So what is Scrum’s Outer Loop? Well, Scrum is a series of engineering delivery activities to efficiently deliver software. Scrum’s Outer Loop is a complementary series of product management activities to efficiently and periodically scrutinize the product backlog, and update it as needed. Why does the product backlog need to be scrutinized periodically (and perhaps overhauled)? Because the value assumptions built into your Scrum team’s current product backlog change more significantly over time than the incrementalism of Scrum can handle. Consider the likelihood that any one of the following occurs over the course of, (let’s say) 2 to 4 months: significant market change, competitor move, significant technological change, new business opportunity, disruptive user feedback or a disruptive idea from within the team. The biggest Achilles heel of Scrum is not seeing changes in the forest because we’re focusing on one or two trees at a time.
Figure 2. SAFe 6.0 “Essential” – this is the simplified version, which is overly complex for any but the largest organizations, in the author’s opinion (source: https://scaledagileframework.com/#)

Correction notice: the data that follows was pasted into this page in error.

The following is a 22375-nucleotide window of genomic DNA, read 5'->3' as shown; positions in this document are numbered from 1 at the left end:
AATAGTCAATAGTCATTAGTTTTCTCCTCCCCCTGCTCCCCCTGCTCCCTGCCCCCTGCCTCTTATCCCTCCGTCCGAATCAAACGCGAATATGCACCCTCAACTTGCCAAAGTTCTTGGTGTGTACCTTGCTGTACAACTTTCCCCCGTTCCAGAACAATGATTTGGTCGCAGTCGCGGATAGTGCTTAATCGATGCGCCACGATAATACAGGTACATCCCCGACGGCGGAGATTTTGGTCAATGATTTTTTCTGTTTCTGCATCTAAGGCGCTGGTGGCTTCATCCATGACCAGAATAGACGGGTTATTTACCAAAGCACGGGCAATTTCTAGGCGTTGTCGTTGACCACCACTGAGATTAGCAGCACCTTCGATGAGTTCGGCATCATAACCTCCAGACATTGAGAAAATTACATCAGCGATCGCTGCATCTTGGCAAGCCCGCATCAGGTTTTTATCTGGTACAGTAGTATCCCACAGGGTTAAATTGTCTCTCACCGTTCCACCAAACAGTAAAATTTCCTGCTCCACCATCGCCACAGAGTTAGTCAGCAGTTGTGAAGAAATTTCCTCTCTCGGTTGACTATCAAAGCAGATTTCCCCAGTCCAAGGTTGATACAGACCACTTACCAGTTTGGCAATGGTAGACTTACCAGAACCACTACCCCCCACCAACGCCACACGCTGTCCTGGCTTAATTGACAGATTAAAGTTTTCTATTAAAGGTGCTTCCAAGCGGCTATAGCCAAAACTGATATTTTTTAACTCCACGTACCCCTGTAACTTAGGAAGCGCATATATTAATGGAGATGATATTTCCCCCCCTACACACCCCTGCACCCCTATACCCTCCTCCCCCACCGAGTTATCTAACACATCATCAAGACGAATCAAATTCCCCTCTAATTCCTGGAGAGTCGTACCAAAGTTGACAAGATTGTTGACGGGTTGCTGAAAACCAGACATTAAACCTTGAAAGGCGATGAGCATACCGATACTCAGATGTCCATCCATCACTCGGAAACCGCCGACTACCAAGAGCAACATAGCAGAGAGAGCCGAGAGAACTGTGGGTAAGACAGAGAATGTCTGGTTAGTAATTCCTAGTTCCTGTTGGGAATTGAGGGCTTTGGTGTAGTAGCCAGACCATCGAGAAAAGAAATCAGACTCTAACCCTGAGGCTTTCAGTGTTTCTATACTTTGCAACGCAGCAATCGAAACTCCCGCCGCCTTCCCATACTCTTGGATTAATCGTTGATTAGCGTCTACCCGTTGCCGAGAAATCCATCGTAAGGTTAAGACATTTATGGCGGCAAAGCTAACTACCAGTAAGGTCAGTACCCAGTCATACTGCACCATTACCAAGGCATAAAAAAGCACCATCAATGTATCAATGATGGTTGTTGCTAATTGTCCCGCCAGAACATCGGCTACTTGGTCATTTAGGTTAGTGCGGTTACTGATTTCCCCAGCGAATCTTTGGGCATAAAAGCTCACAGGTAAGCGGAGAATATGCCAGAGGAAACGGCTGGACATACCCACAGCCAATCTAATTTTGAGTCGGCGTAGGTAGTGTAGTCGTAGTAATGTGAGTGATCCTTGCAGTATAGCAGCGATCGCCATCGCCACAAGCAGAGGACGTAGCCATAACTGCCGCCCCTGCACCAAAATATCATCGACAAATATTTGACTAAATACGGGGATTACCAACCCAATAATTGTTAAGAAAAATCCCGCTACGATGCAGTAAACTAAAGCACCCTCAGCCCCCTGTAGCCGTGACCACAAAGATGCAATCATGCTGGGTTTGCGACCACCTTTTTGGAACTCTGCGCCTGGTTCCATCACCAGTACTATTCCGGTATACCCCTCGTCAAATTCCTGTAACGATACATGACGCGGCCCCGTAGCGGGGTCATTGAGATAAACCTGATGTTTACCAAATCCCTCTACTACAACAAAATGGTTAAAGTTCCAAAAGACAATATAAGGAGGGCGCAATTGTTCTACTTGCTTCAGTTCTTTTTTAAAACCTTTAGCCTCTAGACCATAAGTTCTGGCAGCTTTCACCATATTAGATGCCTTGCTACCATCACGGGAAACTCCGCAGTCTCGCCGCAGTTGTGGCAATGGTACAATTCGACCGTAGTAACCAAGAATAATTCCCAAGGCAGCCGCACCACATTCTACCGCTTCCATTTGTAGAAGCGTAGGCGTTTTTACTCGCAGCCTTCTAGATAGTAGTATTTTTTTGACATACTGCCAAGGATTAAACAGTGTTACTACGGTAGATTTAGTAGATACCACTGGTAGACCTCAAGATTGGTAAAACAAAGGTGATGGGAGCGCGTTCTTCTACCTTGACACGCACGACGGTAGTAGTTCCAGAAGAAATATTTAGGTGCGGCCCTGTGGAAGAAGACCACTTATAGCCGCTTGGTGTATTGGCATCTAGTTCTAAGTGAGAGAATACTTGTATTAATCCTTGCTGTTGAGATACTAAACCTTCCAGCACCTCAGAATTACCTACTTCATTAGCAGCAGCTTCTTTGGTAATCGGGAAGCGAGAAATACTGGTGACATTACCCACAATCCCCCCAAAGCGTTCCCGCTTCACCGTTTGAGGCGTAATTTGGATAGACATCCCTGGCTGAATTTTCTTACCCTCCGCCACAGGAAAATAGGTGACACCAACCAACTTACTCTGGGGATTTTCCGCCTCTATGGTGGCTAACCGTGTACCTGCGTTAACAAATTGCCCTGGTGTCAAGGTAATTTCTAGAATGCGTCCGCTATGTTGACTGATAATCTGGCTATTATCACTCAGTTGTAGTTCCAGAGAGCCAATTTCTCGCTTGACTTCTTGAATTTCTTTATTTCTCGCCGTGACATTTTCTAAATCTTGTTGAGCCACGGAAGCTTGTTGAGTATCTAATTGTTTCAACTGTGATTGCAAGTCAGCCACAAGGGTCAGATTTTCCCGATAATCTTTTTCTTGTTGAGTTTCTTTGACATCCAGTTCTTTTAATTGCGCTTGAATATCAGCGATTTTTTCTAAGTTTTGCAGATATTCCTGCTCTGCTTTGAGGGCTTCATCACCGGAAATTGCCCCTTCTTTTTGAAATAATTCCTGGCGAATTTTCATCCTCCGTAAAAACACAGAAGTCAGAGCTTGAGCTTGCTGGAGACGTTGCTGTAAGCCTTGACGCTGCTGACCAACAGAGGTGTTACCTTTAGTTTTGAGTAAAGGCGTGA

Periodic Backlog Overhaul is Needed to Avoid Scrum-Fall
One of the primary benefits of Scrum (vs. waterfall) is that valuable software is released in smaller increments, more often, to deliver value to the market quicker. When everything works as planned, the most important items are delivered first, and value is added incrementally along the way. When compared to waterfall, value is front-loaded, and the value-over-time curve is depicted in Figure 3. Scrum vs. Waterfall, value over time.
Figure 3. Scrum vs. Waterfall, value over time
What happens all too often is that the team does not adequately step back and evaluate the market feedback after software release. This leads to “Scrum-fall” (see Figure 4. Scrum-fall), where the team releases (presumably) valuable software, but does not explicitly re-evaluate the core value assumptions from the beginning of the project. So the team misses the feedback loop.
Figure 4. Scrum-fall is when value is delivered often, but the drivers of value (including market feedback) are not re-evaluated on a regular basis
In the ideal case, Scrum enables the team to capture the 80% value from the most important 20% of delivered software – solving the most important problems first, with the minimum viable software increment (MVI, if the world needs another “MVx”). It then moves on to solving the next most important problem, rather than keep solving the first problem. It is typically depicted as shown in Figure 5. Optimal value-capture with Scrum.
Figure 5: Optimal value-capture with Scrum (vs. waterfall), where the drivers of value are re-evaluated and the product backlog is overhauled accordingly